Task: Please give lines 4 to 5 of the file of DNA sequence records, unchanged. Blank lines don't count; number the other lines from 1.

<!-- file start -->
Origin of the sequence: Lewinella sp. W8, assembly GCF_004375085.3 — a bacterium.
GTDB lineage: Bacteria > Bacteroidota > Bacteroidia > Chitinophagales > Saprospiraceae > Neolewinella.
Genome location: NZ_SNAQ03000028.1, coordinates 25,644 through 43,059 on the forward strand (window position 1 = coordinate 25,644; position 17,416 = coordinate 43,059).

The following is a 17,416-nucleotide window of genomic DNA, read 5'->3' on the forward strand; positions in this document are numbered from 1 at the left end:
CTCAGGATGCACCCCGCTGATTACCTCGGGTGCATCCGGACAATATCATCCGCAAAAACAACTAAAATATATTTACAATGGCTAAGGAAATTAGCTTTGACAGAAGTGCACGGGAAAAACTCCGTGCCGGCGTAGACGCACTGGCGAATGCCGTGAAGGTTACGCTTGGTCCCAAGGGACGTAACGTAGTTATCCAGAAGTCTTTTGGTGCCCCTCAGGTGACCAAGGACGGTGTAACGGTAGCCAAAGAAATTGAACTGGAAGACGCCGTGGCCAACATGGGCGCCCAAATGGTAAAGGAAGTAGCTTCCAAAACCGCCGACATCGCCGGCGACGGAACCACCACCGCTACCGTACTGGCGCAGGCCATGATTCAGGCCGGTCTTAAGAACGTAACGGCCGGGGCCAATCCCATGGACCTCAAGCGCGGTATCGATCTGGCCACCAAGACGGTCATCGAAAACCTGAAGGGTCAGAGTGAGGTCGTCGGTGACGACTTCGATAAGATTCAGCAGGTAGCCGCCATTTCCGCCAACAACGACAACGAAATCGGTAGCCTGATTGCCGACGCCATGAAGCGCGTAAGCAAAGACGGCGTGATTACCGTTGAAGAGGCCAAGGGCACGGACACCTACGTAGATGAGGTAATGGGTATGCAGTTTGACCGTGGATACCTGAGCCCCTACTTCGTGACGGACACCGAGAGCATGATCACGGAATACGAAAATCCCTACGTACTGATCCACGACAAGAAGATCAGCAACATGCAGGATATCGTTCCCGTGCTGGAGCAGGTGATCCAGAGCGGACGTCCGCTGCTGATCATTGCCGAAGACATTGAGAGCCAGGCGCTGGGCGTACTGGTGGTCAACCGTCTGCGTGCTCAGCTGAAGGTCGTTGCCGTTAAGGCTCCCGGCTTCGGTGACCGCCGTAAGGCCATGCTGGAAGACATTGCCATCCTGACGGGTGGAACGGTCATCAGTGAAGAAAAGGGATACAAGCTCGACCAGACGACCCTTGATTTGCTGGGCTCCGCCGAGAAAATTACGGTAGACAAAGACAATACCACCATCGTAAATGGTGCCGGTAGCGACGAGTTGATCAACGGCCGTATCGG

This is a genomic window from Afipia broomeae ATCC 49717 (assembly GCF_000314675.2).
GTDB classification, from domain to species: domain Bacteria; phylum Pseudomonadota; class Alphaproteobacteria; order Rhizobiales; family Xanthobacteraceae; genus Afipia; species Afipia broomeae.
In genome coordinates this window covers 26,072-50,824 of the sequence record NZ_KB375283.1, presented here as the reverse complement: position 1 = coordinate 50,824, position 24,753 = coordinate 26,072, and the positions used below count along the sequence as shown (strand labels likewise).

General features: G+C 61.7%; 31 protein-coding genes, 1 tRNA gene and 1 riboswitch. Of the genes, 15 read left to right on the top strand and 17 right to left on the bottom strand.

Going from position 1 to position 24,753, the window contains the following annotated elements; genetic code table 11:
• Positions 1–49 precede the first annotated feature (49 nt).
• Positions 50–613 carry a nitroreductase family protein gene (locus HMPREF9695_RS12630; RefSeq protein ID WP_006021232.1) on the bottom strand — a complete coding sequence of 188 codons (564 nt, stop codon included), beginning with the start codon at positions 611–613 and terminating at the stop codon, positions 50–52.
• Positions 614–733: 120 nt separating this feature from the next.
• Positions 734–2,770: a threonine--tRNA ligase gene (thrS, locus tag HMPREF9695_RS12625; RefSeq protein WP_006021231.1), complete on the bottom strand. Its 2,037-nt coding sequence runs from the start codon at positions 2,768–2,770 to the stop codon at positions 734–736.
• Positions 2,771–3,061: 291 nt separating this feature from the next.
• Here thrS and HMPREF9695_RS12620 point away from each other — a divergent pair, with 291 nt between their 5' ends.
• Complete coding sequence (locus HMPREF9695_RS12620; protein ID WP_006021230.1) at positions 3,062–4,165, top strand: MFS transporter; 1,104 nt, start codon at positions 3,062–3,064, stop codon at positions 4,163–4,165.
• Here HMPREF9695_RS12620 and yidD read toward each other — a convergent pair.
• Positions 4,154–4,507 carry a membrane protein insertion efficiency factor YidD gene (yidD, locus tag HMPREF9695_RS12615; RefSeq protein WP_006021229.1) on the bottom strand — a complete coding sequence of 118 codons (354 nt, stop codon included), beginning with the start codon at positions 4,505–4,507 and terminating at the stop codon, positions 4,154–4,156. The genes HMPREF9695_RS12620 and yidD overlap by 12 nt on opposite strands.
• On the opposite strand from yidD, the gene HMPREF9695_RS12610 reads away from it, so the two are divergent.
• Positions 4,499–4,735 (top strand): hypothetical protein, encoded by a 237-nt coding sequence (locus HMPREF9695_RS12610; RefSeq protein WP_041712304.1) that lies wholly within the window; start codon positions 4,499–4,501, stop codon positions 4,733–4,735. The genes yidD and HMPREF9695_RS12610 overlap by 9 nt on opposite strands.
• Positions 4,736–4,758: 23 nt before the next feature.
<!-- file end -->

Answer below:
The following is a 17,416-nucleotide window of genomic DNA, read 5'->3' on the forward strand; positions in this document are numbered from 1 at the left end:
CTCAGGATGCACCCCGCTGATTACCTCGGGTGCATCCGGACAATATCATCCGCAAAAACAACTAAAATATATTTACAATGGCTAAGGAAATTAGCTTTGACAGAAGTGCACGGGAAAAACTCCGTGCCGGCGTAGACGCACTGGCGAATGCCGTGAAGGTTACGCTTGGTCCCAAGGGACGTAACGTAGTTATCCAGAAGTCTTTTGGTGCCCCTCAGGTGACCAAGGACGGTGTAACGGTAGCCAAAGAAATTGAACTGGAAGACGCCGTGGCCAACATGGGCGCCCAAATGGTAAAGGAAGTAGCTTCCAAAACCGCCGACATCGCCGGCGACGGAACCACCACCGCTACCGTACTGGCGCAGGCCATGATTCAGGCCGGTCTTAAGAACGTAACGGCCGGGGCCAATCCCATGGACCTCAAGCGCGGTATCGATCTGGCCACCAAGACGGTCATCGAAAACCTGAAGGGTCAGAGTGAGGTCGTCGGTGACGACTTCGATAAGATTCAGCAGGTAGCCGCCATTTCCGCCAACAACGACAACGAAATCGGTAGCCTGATTGCCGACGCCATGAAGCGCGTAAGCAAAGACGGCGTGATTACCGTTGAAGAGGCCAAGGGCACGGACACCTACGTAGATGAGGTAATGGGTATGCAGTTTGACCGTGGATACCTGAGCCCCTACTTCGTGACGGACACCGAGAGCATGATCACGGAATACGAAAATCCCTACGTACTGATCCACGACAAGAAGATCAGCAACATGCAGGATATCGTTCCCGTGCTGGAGCAGGTGATCCAGAGCGGACGTCCGCTGCTGATCATTGCCGAAGACATTGAGAGCCAGGCGCTGGGCGTACTGGTGGTCAACCGTCTGCGTGCTCAGCTGAAGGTCGTTGCCGTTAAGGCTCCCGGCTTCGGTGACCGCCGTAAGGCCATGCTGGAAGACATTGCCATCCTGACGGGTGGAACGGTCATCAGTGAAGAAAAGGGATACAAGCTCGACCAGACGACCCTTGATTTGCTGGGCTCCGCCGAGAAAATTACGGTAGACAAAGACAATACCACCATCGTAAATGGTGCCGGTAGCGACGAGTTGATCAACGGCCGTATCGG